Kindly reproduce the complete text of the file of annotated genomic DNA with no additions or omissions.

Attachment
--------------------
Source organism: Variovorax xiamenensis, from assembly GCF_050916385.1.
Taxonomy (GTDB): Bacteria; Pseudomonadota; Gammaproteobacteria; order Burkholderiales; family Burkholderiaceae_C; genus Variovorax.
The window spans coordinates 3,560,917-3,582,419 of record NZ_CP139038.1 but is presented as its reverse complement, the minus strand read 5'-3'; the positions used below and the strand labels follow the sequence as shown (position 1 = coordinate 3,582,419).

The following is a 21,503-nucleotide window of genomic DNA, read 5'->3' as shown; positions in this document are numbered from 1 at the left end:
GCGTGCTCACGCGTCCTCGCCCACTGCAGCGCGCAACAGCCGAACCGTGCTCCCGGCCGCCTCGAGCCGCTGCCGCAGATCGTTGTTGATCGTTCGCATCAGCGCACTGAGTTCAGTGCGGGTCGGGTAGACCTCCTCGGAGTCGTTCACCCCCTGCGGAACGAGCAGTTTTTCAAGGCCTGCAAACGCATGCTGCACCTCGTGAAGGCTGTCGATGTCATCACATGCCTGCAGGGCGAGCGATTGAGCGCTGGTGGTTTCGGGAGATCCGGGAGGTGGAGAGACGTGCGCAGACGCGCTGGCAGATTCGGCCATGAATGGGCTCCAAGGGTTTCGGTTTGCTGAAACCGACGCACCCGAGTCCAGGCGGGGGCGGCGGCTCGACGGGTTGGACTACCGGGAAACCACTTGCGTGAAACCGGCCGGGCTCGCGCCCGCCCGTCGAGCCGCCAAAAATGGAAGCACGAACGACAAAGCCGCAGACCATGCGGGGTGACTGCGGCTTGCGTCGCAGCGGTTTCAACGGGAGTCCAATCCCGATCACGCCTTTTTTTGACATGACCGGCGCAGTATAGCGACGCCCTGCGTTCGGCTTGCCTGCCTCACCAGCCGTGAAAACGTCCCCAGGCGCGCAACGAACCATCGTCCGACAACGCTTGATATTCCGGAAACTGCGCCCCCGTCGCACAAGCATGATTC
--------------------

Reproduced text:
Source organism: Variovorax xiamenensis, from assembly GCF_050916385.1.
Taxonomy (GTDB): Bacteria; Pseudomonadota; Gammaproteobacteria; order Burkholderiales; family Burkholderiaceae_C; genus Variovorax.
The window spans coordinates 3,560,917-3,582,419 of record NZ_CP139038.1 but is presented as its reverse complement, the minus strand read 5'-3'; the positions used below and the strand labels follow the sequence as shown (position 1 = coordinate 3,582,419).

The following is a 21,503-nucleotide window of genomic DNA, read 5'->3' as shown; positions in this document are numbered from 1 at the left end:
GCGTGCTCACGCGTCCTCGCCCACTGCAGCGCGCAACAGCCGAACCGTGCTCCCGGCCGCCTCGAGCCGCTGCCGCAGATCGTTGTTGATCGTTCGCATCAGCGCACTGAGTTCAGTGCGGGTCGGGTAGACCTCCTCGGAGTCGTTCACCCCCTGCGGAACGAGCAGTTTTTCAAGGCCTGCAAACGCATGCTGCACCTCGTGAAGGCTGTCGATGTCATCACATGCCTGCAGGGCGAGCGATTGAGCGCTGGTGGTTTCGGGAGATCCGGGAGGTGGAGAGACGTGCGCAGACGCGCTGGCAGATTCGGCCATGAATGGGCTCCAAGGGTTTCGGTTTGCTGAAACCGACGCACCCGAGTCCAGGCGGGGGCGGCGGCTCGACGGGTTGGACTACCGGGAAACCACTTGCGTGAAACCGGCCGGGCTCGCGCCCGCCCGTCGAGCCGCCAAAAATGGAAGCACGAACGACAAAGCCGCAGACCATGCGGGGTGACTGCGGCTTGCGTCGCAGCGGTTTCAACGGGAGTCCAATCCCGATCACGCCTTTTTTTGACATGACCGGCGCAGTATAGCGACGCCCTGCGTTCGGCTTGCCTGCCTCACCAGCCGTGAAAACGTCCCCAGGCGCGCAACGAACCATCGTCCGACAACGCTTGATATTCCGGAAACTGCGCCCCCGTCGCACAAGCATGATTC